5. Take plenty of pictures.

For my shower, I decided to have my wedding photographers come to take pictures. It worked out wonderfully and I got a lot of great shots, but not everyone has the budget to do that.

If you’re attending as a guest, take the time to snap some pictures for the bride. She’ll love to have memories of the decorations, candids from the party, and photos of her having a good time. It’s a thoughtful gesture that she’ll enjoy for years to come.

And, if you’re the party planner, think about posting the wedding hashtag up somewhere for people to see. That way, guests can get pictures to the bride easily.

6. Know when to come and go.

One key to surviving bridal showers is knowing when to end it. Make sure that there’s a start and end time for the event, and figure out how much time you’re willing to dedicate to putting up and pulling down decorations.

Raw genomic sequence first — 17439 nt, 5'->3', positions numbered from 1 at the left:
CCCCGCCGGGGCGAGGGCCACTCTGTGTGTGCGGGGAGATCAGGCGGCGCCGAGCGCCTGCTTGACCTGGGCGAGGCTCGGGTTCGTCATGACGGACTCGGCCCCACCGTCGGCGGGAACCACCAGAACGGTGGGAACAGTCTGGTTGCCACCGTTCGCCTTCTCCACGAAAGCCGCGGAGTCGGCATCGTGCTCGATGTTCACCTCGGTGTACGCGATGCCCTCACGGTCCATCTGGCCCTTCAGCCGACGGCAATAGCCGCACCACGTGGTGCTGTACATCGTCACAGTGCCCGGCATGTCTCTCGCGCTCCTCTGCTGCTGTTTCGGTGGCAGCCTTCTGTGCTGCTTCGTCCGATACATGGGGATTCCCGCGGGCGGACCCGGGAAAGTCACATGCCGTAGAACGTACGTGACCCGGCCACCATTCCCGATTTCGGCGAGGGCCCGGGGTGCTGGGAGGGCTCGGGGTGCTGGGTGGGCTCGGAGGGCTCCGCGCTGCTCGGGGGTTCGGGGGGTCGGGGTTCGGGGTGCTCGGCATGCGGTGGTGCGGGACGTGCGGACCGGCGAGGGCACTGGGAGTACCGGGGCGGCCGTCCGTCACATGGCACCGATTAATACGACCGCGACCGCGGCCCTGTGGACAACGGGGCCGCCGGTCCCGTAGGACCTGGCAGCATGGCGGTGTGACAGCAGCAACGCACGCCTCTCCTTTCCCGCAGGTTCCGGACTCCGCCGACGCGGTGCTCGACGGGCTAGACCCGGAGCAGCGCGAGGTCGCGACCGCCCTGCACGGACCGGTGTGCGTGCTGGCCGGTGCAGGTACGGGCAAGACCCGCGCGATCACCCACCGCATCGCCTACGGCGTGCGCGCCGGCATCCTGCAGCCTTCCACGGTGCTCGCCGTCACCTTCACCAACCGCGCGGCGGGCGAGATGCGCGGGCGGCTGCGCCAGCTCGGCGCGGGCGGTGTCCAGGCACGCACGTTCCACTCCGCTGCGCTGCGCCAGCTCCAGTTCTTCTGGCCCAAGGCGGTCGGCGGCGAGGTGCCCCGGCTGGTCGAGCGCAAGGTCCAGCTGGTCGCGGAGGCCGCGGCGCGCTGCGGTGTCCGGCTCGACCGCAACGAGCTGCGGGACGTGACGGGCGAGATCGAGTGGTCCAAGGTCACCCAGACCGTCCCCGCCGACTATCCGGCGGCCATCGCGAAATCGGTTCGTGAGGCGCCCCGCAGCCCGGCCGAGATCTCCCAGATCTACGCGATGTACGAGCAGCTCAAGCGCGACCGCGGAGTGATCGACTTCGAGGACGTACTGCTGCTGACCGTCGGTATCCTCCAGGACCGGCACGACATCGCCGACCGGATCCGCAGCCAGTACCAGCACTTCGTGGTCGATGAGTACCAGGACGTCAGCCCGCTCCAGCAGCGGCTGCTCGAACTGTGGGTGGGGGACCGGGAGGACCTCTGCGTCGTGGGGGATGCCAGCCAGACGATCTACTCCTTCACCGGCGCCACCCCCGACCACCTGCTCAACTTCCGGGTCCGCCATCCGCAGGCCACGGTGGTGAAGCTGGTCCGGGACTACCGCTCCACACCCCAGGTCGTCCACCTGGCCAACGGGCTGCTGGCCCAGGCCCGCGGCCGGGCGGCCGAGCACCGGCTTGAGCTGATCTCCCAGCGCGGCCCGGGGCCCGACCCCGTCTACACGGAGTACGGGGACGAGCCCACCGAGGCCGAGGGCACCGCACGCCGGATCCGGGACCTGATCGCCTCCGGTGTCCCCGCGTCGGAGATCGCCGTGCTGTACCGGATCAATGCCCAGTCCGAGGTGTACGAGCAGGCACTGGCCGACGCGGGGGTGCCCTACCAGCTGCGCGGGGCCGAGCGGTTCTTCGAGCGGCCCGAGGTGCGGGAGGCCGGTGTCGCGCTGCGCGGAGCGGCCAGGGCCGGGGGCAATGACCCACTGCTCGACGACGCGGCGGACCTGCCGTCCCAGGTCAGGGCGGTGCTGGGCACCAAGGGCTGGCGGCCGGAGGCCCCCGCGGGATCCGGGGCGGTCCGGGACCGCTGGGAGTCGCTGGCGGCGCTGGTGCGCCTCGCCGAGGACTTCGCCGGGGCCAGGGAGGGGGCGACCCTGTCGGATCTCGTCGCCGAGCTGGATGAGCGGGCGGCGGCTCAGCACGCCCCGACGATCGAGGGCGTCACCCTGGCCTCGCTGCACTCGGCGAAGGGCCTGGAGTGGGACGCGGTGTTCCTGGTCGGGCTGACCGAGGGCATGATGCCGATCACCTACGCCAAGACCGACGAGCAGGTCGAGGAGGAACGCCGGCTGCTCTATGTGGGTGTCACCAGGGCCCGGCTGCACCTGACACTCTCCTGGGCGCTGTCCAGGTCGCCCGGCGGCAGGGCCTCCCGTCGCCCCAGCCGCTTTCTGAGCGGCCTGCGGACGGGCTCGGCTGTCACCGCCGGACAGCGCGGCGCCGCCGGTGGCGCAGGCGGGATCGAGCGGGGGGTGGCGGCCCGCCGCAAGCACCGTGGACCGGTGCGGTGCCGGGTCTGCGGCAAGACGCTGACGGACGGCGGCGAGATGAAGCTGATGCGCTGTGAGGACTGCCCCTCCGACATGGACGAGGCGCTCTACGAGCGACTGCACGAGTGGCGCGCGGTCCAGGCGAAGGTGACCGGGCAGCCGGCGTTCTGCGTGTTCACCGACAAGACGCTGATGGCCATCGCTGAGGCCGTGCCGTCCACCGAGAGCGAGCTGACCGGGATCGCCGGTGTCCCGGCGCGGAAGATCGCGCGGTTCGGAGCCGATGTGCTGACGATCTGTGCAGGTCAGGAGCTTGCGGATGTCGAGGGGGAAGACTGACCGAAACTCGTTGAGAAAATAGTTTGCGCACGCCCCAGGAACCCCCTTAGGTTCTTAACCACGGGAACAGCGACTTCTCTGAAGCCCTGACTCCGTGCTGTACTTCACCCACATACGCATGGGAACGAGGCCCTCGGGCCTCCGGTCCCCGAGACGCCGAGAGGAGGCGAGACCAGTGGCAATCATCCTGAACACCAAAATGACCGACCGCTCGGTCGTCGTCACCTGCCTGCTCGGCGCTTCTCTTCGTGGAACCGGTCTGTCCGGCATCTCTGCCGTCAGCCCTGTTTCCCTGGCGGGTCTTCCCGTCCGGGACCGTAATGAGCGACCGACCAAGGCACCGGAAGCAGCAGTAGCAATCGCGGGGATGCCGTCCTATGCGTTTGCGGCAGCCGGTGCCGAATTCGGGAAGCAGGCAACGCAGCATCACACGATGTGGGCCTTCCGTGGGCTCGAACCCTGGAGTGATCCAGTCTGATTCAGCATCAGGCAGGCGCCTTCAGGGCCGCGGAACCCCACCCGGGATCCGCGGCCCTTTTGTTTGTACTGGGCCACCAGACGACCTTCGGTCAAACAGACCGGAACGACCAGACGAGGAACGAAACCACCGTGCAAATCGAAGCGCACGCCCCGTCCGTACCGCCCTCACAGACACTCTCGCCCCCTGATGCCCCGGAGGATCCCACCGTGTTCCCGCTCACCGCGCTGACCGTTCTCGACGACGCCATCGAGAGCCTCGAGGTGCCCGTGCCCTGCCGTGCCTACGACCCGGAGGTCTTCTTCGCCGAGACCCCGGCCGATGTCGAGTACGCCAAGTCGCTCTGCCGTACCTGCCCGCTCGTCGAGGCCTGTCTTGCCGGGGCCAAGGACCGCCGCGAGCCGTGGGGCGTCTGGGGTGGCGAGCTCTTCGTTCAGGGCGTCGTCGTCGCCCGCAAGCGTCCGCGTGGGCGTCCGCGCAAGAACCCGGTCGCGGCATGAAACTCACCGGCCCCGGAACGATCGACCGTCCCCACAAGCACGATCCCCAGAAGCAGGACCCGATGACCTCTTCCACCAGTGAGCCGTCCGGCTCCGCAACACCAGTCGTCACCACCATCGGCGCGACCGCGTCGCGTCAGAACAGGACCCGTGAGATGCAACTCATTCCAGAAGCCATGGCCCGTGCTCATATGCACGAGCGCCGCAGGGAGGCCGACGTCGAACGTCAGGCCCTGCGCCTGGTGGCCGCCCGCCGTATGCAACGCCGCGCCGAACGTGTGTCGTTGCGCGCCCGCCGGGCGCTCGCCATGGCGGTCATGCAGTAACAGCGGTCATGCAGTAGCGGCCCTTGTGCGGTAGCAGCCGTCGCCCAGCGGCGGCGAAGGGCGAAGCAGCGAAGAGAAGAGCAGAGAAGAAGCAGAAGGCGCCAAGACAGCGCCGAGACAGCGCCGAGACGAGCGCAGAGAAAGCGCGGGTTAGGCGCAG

You might consider offering to come twenty minutes early to help set up, or plan to stay past the end time to help load everything in the cars. Or, if you know you’ve got to head out early, just make sure everyone knows ahead of time that you have somewhere to be.

While planning all those wedding events may seem daunting, these tips will definitely help make it all less stressful. Whether you’re planning the event or just helping out, you’re sure to have a fun shower and a great wedding season.

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A Guide to Planning, Attending (and Surviving) Bridal Showers

About The Author
- Jilly Pretzel is a Southern California native, long-time vegetarian, and unteachable yogi. She has a masters in creative writing and an addiction to french fries. She enjoys writing about love and relationships, watching Netflix with her husband, and talking to strangers' dogs.